A very short comic play, or rather a parody
of a comic play, by the young Jane Austen
, in the juvenilia
she preserved in her Volume the First
. This means she wrote it somewhere between the ages of 12 and 18.
It mocks the conventions of plays by having speakers confide secrets, and break off from confiding secrets, in such a short space that nothing at all is conveyed. There is a cast of stock comic actors, old and young, noble and simple, that don't have time to even begin to live their part. Jane Austen could do this and make it funny in a couple of pages.
The Mystery: An Unfinished Comedy
To the Revd George Austen
I humbly solicit your Patronage to the following Comedy, which tho' an unfinished one, is I flatter myself as complete a Mystery as any of its kind.
I am Sir your most Humle Servant
Sir Edward Spangle
Act the First
Scene the lst
Cory. But Hush! I am interrupted.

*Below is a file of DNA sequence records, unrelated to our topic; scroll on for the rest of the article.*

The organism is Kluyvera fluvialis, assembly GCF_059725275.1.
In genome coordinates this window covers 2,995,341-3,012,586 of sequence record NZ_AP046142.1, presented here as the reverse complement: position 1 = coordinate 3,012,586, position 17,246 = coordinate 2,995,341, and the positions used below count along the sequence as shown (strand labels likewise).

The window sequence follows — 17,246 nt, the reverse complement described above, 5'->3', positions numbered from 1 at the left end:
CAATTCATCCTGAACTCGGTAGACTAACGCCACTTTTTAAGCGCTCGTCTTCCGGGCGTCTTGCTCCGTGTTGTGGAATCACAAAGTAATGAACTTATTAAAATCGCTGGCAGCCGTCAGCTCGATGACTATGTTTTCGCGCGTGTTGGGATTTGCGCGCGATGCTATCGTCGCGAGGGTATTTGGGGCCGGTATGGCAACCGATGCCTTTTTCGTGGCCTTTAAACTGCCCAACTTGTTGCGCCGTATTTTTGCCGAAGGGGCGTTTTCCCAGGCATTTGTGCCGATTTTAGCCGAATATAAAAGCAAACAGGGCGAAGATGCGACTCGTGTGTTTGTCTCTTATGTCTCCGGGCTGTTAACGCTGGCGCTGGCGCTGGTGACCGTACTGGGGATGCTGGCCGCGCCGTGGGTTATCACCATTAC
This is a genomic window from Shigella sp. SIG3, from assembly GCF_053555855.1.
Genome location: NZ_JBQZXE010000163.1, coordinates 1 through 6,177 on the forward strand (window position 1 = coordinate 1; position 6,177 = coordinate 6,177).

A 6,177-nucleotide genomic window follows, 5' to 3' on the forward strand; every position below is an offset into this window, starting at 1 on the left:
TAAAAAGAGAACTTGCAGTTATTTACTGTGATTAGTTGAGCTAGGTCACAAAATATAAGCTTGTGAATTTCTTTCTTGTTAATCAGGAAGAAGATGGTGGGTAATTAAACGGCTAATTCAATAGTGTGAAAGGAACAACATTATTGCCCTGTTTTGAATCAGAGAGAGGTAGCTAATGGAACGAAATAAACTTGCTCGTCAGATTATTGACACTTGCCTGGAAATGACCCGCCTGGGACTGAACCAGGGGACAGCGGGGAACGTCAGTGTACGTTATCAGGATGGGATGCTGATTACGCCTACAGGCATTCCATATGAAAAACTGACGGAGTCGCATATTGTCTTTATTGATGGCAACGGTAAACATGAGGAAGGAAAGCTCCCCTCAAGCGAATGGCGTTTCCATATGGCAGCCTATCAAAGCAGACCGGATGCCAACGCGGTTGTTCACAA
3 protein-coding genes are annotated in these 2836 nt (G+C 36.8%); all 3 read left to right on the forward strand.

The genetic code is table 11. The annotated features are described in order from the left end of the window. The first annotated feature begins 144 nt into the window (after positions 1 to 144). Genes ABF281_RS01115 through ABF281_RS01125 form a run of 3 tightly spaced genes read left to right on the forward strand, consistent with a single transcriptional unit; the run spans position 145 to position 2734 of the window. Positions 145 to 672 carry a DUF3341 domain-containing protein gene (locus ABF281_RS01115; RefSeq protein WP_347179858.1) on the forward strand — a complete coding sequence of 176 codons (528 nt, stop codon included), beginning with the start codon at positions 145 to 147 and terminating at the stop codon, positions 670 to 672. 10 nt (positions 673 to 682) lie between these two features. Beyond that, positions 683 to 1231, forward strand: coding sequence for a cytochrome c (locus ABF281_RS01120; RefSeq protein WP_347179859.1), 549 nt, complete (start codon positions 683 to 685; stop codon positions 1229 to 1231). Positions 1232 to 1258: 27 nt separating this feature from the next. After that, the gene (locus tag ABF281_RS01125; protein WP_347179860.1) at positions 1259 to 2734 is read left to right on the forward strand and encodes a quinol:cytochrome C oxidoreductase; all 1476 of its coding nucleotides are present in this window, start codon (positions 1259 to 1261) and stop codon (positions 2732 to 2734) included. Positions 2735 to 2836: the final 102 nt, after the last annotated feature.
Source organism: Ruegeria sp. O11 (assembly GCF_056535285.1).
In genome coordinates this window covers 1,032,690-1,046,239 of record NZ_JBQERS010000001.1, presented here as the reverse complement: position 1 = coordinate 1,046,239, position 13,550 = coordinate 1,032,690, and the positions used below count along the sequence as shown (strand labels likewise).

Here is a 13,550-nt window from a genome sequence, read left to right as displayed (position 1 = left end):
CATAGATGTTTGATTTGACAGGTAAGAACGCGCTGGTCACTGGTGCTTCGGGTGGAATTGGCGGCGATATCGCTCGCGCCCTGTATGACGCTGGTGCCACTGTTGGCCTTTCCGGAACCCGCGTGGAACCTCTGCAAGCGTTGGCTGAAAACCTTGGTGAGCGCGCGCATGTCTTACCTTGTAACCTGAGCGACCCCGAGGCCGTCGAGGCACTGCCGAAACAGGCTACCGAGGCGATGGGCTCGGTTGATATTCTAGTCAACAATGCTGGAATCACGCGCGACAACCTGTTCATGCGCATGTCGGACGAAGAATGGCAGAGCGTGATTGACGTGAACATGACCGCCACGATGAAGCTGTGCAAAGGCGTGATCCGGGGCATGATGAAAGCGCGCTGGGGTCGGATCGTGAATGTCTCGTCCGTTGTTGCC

Enter Old Humbug and his Son, talking.
Old Hum. It is for that reason I wish you to follow my advice. Are you convinced of its propriety?
Young Hum. I am, Sir, and will certainly manner you have pointed out to me.
Old Hum. Then let us return to the House.
Scene the 2d
A Parlour in Humbug's House.
Mrs Humbug and Fanny, discovered at work.
Mrs Hum. You understand me, my Love?
Fanny. Perfectly ma'm. Pray continue your narration.
Mrs Hum. Alas! it is nearly concluded, for I have nothing more to say on the Subject.
Fanny. Ah! here's Daphne.
Daphne. My dear Mrs Humbug, how d'ye do? Oh! Fanny, t'is all over.
Fanny. It is indeed!
Mrs Hum. I'm very sorry to hear it.
Fanny. Then t'was to no purpose that I ....
Daphne. None upon Earth.
Mrs Hum. And what is to become of? .....
Daphne. Oh! that's all settled.
(whispers Mrs Humbug)
Fanny. And how is it determined?
Daphne. I'Il tell you.
Mrs Hum. And is he to? ...
Daphne. I'll tell you all I know of the matter.
(whispers Mrs Humbug and Fanny)
Fanny. Well! now I know everything about it, I'll go away.
Mrs Hum. and Daphne. And so will I.
Scene the 3d
The Curtain rises and discovers Sir Edward Spangle reclined in an elegant Attitude on a Sofa, fast asleep. Enter Colonel Elliott.
Colonel. My Daughter is not here I see ... there lies Sir Edward ... Shall I tell him the secret? ... No, he'll certainly blab it. ... But he is asleep and won't hear me.... So I'll e'en venture.
(Goes up to Sir Edward, whispers him, and Exit)
End of the 1st Act.